If you’re anything like me, you’ve just shopped all the awesome Black Friday fabric sales and ordered a ton for making holiday gifts. AND, if you’re anything like me, you’ve started breaking a sweat thinking about the gazillion gifts you have to make before the USPS deadline of December 20. (Eighteen days and counting!) Here are some tips for holiday sewing I’ve learned over the years, and they’ve worked; this year I’m committed to sewing with only one shot of rum in my egg nog!
Keep a Calendar.
As a complete “procrastinatrix” when it comes to holiday shopping, I’ve found that the best way to preserve my sanity in my holiday sewing projects is to keep a schedule. I don’t have to adhere to it too strictly, but it at least gives me a visual representation of the work I have to do. It also keeps me from biting off more than I can reasonably chew; when I’m entering in fifteen projects to be spread out over nine days, it’s clear that something’s gotta give.
Assembly Line Sewing FTW!
Rather than picking a different type of gift for everyone, I try to choose projects that I can duplicate easily for different people. Last year, for example, I made classic tote bags for all the women in my family, varying only the prints and colors for each person. They each got a personalized gift, but without undue agony on my part. I got organized, did all the cutting at once, then sewed each step for all the bags. It cut down on time considerably, and I think also resulted in better products because I spent more time “in the zone.”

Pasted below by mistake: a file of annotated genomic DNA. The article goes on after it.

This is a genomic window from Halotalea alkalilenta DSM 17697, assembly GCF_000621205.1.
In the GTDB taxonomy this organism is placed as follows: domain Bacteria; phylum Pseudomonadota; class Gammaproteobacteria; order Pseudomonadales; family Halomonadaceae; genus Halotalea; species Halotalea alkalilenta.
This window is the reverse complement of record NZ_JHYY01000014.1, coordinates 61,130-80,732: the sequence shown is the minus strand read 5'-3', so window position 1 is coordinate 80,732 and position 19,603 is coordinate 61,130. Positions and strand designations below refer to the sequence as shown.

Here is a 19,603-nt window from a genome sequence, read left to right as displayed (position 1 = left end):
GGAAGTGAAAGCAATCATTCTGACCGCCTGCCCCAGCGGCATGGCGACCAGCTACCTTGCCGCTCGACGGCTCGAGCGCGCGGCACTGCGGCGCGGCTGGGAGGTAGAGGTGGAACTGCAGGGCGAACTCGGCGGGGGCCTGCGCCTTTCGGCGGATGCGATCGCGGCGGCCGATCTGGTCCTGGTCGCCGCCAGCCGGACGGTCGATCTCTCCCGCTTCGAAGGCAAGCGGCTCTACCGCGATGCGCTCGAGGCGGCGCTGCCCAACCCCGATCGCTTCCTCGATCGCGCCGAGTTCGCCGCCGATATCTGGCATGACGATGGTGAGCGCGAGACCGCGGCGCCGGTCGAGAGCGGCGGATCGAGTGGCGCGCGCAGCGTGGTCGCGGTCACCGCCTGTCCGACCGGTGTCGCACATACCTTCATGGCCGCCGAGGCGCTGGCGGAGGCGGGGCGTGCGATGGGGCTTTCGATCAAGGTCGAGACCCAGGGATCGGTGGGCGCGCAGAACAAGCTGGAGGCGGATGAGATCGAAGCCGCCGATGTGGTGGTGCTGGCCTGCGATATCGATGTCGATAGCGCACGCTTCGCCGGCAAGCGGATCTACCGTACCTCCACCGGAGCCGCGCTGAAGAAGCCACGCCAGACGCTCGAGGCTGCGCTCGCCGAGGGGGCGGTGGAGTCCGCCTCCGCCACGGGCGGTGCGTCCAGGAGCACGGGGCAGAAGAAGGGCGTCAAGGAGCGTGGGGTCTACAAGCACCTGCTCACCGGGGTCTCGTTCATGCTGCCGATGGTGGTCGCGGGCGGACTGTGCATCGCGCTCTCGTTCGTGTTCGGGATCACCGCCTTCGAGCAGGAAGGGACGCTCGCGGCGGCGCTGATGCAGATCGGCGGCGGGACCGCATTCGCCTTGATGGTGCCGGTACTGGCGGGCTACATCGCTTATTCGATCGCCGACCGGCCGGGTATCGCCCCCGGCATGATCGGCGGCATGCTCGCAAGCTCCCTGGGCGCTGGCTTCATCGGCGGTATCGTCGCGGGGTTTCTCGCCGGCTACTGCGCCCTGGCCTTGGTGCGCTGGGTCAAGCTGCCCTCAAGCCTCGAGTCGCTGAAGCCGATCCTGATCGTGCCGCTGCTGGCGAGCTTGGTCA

When I’m sewing for the holidays, the “free” time I have is spent in front of the sewing machine. There’s nothing else I can do while I’m actively sewing, so that time is precious. But binding or burying threads or cutting out patterns or feeding elastic? I save that stuff for watching TV or riding in the car. Also, if I’m having a busy day, I usually try to fit a few minutes of sewing in here or there, or spend what little time I have organizing my space for the next steps of my project. It’s amazing how a few minutes here or there add up!
Cut Corners. Seriously.
Your mother-in-law who does not sew has no clue about the difference between store-bought and handmade bias tape. And your brother will not notice that the topstitching on the handmade toiletry case you’re making him is not perfectly straight (unless you’re drunk). Simplify patterns, choose non-directional prints, machine-bind your projects. Take shortcuts. It’s okay! The most important thing to your loved one is the fact that you spent time making him or her a gift. You are seriously the only person in the world who notices that it’s not perfect, and “perfect” is the enemy of the good enough… and the done. Repeat after me: it’s handmade.
What tips do you have for us about how to make making gifts efficient and enjoyable?